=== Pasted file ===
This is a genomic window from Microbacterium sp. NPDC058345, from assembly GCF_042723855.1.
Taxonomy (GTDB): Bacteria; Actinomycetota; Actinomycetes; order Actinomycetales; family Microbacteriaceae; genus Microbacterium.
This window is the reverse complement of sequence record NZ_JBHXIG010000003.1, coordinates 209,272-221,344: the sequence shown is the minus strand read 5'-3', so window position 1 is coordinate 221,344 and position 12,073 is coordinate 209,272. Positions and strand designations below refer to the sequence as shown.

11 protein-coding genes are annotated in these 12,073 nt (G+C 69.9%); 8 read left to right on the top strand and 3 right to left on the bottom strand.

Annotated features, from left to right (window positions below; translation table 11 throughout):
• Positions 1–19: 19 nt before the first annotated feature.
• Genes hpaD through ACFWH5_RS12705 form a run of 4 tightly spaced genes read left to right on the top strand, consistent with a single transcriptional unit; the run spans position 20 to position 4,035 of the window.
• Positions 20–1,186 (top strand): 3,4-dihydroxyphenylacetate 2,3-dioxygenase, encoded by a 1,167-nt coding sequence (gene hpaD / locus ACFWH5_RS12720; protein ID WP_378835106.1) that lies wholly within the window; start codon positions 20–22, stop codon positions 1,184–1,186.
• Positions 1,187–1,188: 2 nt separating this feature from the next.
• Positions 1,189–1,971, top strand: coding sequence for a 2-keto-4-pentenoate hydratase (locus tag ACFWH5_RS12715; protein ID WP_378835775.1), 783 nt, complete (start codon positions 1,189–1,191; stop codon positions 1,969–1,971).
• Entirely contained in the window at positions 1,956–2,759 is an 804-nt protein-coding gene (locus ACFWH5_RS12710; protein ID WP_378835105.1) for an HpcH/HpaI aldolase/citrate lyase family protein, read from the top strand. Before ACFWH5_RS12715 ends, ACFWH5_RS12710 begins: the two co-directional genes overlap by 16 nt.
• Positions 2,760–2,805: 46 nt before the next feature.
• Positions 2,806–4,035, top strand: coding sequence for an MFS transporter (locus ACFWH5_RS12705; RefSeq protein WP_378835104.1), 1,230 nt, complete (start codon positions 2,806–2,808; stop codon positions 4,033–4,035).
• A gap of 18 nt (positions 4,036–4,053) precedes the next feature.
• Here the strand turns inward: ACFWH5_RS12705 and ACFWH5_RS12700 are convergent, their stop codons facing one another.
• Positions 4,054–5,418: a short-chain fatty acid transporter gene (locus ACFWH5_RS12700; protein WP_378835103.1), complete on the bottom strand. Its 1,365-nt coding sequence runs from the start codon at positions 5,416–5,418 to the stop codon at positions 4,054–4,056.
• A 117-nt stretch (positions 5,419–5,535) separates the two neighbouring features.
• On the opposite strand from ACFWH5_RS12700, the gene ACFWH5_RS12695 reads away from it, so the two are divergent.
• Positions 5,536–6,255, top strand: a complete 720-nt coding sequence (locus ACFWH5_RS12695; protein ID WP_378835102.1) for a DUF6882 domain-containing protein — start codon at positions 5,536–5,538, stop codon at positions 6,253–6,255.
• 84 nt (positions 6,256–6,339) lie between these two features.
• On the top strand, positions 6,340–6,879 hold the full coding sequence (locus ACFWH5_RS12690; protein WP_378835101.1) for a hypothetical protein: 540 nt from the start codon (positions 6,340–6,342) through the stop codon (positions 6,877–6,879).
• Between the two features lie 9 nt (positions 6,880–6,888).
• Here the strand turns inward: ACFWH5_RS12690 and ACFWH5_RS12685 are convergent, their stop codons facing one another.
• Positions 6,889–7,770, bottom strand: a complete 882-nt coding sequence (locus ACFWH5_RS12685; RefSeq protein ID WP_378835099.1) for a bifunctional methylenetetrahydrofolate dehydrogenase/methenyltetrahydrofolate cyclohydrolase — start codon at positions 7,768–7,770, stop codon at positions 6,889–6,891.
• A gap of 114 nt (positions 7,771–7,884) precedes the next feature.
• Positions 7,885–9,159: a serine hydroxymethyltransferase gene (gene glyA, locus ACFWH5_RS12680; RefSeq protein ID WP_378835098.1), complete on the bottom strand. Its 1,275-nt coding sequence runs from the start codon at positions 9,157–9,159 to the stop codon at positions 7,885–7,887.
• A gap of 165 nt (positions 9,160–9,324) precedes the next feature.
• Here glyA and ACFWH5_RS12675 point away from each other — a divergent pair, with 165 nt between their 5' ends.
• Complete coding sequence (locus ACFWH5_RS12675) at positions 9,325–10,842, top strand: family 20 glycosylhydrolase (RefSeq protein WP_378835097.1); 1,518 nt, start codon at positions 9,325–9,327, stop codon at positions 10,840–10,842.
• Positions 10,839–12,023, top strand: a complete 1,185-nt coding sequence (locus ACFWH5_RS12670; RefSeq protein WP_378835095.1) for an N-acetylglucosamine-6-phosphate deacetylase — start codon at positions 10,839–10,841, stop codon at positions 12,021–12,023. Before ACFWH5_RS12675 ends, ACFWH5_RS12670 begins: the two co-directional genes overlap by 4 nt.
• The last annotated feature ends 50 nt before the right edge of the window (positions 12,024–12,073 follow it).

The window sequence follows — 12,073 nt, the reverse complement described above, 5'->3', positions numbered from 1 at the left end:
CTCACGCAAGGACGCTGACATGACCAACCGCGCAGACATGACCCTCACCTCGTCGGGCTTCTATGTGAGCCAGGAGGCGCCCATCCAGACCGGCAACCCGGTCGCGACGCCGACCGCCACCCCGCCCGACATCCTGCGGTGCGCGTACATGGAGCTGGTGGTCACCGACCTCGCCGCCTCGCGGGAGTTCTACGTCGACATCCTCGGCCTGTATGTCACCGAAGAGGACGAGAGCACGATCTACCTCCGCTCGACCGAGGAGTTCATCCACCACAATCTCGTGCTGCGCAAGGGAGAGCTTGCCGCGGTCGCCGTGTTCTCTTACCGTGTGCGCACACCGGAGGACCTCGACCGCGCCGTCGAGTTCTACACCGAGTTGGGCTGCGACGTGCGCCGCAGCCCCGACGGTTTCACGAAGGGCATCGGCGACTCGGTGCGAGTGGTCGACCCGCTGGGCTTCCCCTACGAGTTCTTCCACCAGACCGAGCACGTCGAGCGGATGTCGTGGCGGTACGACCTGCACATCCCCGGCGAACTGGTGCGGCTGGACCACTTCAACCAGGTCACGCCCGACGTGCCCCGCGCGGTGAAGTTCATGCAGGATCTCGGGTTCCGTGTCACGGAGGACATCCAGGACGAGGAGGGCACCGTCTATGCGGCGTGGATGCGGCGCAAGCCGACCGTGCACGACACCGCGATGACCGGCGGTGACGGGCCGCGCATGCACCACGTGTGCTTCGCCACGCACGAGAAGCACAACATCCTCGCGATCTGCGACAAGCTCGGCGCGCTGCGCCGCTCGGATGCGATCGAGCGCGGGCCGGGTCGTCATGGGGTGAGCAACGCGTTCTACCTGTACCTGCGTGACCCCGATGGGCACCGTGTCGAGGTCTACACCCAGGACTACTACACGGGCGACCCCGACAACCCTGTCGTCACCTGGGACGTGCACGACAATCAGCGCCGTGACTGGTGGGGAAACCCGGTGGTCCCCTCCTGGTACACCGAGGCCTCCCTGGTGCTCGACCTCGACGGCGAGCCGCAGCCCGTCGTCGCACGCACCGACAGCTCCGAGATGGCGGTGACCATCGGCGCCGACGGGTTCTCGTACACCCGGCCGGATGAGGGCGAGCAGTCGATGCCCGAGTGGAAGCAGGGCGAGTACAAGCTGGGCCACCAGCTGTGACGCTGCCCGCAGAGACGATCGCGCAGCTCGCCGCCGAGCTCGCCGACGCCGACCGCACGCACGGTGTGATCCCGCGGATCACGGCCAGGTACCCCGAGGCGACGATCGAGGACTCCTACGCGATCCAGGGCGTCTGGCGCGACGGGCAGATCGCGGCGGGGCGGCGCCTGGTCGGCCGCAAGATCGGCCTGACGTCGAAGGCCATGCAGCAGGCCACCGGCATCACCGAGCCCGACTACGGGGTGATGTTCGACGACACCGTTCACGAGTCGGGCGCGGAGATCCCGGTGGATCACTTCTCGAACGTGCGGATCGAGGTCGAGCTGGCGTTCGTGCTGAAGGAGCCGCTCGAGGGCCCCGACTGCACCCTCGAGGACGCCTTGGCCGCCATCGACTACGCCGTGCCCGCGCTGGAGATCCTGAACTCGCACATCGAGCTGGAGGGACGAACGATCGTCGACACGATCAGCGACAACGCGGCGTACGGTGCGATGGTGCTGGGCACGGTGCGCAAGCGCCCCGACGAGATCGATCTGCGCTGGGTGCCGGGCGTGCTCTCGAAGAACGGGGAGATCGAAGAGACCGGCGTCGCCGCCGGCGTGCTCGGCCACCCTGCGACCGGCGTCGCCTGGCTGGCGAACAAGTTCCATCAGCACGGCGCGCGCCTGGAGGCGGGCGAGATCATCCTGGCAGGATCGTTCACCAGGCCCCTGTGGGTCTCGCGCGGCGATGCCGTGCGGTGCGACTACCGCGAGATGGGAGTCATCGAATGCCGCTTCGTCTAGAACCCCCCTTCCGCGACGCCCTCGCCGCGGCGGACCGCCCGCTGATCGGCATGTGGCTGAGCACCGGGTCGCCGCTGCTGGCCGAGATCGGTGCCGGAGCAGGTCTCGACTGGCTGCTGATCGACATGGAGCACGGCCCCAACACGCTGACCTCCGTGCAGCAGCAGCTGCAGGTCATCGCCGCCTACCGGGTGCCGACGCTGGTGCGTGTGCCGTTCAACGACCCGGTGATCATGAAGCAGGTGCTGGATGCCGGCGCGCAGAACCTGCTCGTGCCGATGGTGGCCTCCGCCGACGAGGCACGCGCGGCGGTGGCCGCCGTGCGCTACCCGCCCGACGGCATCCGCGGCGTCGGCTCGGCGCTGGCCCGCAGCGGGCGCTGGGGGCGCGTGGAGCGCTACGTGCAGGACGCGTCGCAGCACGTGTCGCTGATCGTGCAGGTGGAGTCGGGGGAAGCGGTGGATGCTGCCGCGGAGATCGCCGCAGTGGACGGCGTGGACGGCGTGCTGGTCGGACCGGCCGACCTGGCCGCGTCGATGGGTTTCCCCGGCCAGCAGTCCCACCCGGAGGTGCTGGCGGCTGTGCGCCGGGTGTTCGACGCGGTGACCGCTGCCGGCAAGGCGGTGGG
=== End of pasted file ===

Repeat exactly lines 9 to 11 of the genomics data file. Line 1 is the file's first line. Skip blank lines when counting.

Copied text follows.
• Positions 1,187–1,188: 2 nt separating this feature from the next.
• Positions 1,189–1,971, top strand: coding sequence for a 2-keto-4-pentenoate hydratase (locus tag ACFWH5_RS12715; protein ID WP_378835775.1), 783 nt, complete (start codon positions 1,189–1,191; stop codon positions 1,969–1,971).
• Entirely contained in the window at positions 1,956–2,759 is an 804-nt protein-coding gene (locus ACFWH5_RS12710; protein ID WP_378835105.1) for an HpcH/HpaI aldolase/citrate lyase family protein, read from the top strand. Before ACFWH5_RS12715 ends, ACFWH5_RS12710 begins: the two co-directional genes overlap by 16 nt.